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Commentary: Streaming still has bumps on the way to inevitability

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I’ve reached old fart stage.

The realization hit me during a recent exchange with a colleague who also reviews movies, like me, pretty much for a hobby – for the love of it. We do it simply because the medium like others have somehow touched us on deeper emotional level. Why else would we schedule our lives around it and risk severe diabetes by gorging on overpriced movie candy?

But we’re at different stages with respect to our appreciation of physical media. The conversation came about because of a Facebook status I posted regarding being overrun by my blu-ray/DVD collection. I built a significant library as the movie critic for a decent sized newspaper. At one point the collection held more than 1,500 titles. Now, it holds about 900 because having two kids will wreak havoc on a household’s storage space.

Bob is all about the cloud. That was his simple, easy answer. “Put 'em on the cloud. I converted all the stuff I could using Vudu's disc-to-digital.”

My first thought: “You’ll get my physical media when you pry it from my dead, cold hands.” That Charlton Heston reference should be enough to show how much of an old fart I am.

I get it. Streaming is inevitable. I normally embrace technology. I’m the guy who shelled out $700 for his first DVD player after having seen one at Disney World’s Epcot Center in 1989. Hell, my home video life began with a beta VCR. BETA! And, yes, I have converted some movies using disc-to-digital and I make sure when I buy blu-rays they have UltraViolet digital copies.

So what’s my problem with the cloud? There isn’t just one cloud.

As it stands now, at least two digital copy players are needed to stream movies. BLECH. Currently, I have to use Flixster and Vudu to watch all my movies. If I want to watch the stuff before the advent of UltraViolet, I have to use a third, iTunes, and a particularly galling fact considering my disdain for all things Apple.

Additionally, movie studios and various movie sellers don't always allow centralization. Some studios are iTunes. Only. Some are UltraViolet. Others are both. I went through VHS-BETA, Blu-ray-HD-DVD and now this. And what is even more galling? They control the number of devices you're allowed to use.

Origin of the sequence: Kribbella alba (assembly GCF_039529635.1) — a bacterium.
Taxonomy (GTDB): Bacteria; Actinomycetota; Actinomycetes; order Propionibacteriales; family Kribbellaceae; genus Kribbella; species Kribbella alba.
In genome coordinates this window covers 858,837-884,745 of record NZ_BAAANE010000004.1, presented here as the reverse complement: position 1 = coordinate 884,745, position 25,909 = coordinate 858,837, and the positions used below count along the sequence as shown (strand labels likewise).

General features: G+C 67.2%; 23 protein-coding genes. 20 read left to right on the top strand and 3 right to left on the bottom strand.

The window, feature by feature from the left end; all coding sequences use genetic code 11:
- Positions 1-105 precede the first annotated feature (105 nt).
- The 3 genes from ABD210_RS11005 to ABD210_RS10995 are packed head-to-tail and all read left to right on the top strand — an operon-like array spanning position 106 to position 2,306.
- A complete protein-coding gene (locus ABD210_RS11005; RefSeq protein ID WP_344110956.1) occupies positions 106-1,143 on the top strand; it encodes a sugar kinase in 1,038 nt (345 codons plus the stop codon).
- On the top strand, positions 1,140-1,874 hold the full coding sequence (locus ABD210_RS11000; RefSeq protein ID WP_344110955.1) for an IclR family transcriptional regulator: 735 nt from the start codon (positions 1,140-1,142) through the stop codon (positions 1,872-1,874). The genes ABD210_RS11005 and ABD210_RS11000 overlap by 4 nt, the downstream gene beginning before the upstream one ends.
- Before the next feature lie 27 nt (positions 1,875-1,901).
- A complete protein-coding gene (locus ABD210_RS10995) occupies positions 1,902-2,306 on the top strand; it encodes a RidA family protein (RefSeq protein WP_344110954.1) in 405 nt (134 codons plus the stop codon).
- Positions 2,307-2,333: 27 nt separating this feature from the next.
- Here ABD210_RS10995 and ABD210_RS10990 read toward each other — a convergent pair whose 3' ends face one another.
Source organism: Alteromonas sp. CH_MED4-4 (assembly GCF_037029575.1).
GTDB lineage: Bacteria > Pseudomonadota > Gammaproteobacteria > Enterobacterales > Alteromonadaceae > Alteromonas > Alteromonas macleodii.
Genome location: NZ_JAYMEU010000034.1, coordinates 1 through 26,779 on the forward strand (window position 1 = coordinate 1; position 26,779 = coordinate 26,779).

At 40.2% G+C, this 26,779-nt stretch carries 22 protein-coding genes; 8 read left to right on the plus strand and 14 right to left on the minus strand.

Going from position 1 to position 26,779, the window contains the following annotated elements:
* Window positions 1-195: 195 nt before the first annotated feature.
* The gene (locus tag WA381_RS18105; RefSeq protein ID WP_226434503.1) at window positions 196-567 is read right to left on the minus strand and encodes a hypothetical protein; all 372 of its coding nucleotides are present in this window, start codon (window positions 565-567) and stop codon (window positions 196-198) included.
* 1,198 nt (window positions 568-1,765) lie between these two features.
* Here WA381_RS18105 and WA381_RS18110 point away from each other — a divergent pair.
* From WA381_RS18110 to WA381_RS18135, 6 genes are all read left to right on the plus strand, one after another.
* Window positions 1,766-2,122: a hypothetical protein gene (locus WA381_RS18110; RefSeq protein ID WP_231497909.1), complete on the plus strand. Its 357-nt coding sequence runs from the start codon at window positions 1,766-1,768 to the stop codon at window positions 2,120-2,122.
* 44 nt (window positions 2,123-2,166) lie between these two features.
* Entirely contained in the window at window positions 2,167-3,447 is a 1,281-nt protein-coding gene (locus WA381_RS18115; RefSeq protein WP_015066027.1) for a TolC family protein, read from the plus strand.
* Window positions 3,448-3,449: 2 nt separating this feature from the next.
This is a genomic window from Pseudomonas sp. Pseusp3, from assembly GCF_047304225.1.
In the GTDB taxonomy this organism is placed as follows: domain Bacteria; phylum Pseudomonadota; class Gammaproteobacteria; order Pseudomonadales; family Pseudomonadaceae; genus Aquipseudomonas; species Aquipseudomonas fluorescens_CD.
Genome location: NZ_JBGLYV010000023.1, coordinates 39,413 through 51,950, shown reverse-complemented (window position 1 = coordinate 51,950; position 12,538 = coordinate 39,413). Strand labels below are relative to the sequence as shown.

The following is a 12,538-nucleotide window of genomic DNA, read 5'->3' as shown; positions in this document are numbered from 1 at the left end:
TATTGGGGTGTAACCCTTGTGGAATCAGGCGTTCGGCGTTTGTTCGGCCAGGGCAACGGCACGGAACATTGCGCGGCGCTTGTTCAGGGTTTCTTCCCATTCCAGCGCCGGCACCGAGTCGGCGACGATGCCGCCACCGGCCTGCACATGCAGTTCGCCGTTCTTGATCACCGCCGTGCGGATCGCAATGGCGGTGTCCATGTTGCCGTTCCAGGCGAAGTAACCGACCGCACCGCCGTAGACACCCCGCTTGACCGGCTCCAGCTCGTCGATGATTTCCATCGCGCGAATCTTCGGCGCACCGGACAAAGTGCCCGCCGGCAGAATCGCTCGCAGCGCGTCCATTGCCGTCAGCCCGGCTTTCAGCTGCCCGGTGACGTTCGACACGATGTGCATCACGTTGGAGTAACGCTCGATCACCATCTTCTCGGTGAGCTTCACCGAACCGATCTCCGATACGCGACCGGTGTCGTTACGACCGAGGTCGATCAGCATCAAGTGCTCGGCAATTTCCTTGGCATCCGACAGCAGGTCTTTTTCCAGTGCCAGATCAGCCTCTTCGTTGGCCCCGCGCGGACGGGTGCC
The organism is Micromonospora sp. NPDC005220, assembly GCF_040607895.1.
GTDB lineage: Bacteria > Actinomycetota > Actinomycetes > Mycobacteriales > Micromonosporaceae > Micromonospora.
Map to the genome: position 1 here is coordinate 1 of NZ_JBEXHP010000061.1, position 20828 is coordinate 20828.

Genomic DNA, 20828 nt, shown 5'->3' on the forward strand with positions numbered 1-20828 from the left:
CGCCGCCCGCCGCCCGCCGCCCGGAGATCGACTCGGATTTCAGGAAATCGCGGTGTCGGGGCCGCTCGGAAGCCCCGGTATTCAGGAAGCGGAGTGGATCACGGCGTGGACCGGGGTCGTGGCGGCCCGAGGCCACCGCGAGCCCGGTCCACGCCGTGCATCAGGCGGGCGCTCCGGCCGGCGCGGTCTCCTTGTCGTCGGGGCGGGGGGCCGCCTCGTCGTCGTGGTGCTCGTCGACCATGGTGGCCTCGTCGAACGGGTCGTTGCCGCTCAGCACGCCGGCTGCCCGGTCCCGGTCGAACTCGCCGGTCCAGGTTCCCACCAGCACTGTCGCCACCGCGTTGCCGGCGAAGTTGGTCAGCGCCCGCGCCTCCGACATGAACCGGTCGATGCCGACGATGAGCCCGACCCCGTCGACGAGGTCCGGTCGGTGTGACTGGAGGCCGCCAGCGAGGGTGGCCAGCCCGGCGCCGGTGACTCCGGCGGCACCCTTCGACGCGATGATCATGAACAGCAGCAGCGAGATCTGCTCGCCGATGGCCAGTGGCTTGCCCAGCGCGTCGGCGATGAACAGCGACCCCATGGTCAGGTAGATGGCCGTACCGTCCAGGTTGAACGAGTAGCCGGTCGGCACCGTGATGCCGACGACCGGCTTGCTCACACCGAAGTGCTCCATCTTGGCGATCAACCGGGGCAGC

For instance: Vudu only allows five devices to access movies. That may seem like a lot to them, but in reality in a family of four in which all its members have smartphones, tablets and televisions with streaming blu-ray players in their bedrooms, five is a pittance. Yes, thank you, I know my family needs to cut a few cords.

And the primary reason streaming only is impractical now? The quality of WiFi in the United States. How many movies fans watched something on Netflix only to have the speed change and subsequently kick down the quality of the video? Hate it.

With the FCC freeing up some space in the broadband spectrum recently, WiFi problems may eventually be alleviated.

However, consider a New York Times report: “The World Economic Forum ranked the United States 35th out of 148 countries in Internet bandwidth, a measure of available capacity in a country. Other studies rank the United States anywhere from 14th to 31st in average connection speed.”

The FCC’s move represents a significant change. However, it’s not the here and now. And the now says that the U.S. isn’t keeping up. That bothers me on days when someone introduces an eye catching new product such as Amazon’s Fire TV, a streaming device the company introduced today (April 2). It arrives in the marketplace as an almost mature product, missing just a couple of apps I’d deem necessary.

I almost bought one to replace a bulky blu-ray player in my bedroom. Then I remembered how crappy Kevin Spacey’s House of Cards looked when it got kicked down to standard definition on a day of binge viewing the series.

No thanks. For now, they will have to pry blu-ray titles from my cold, dead hands.

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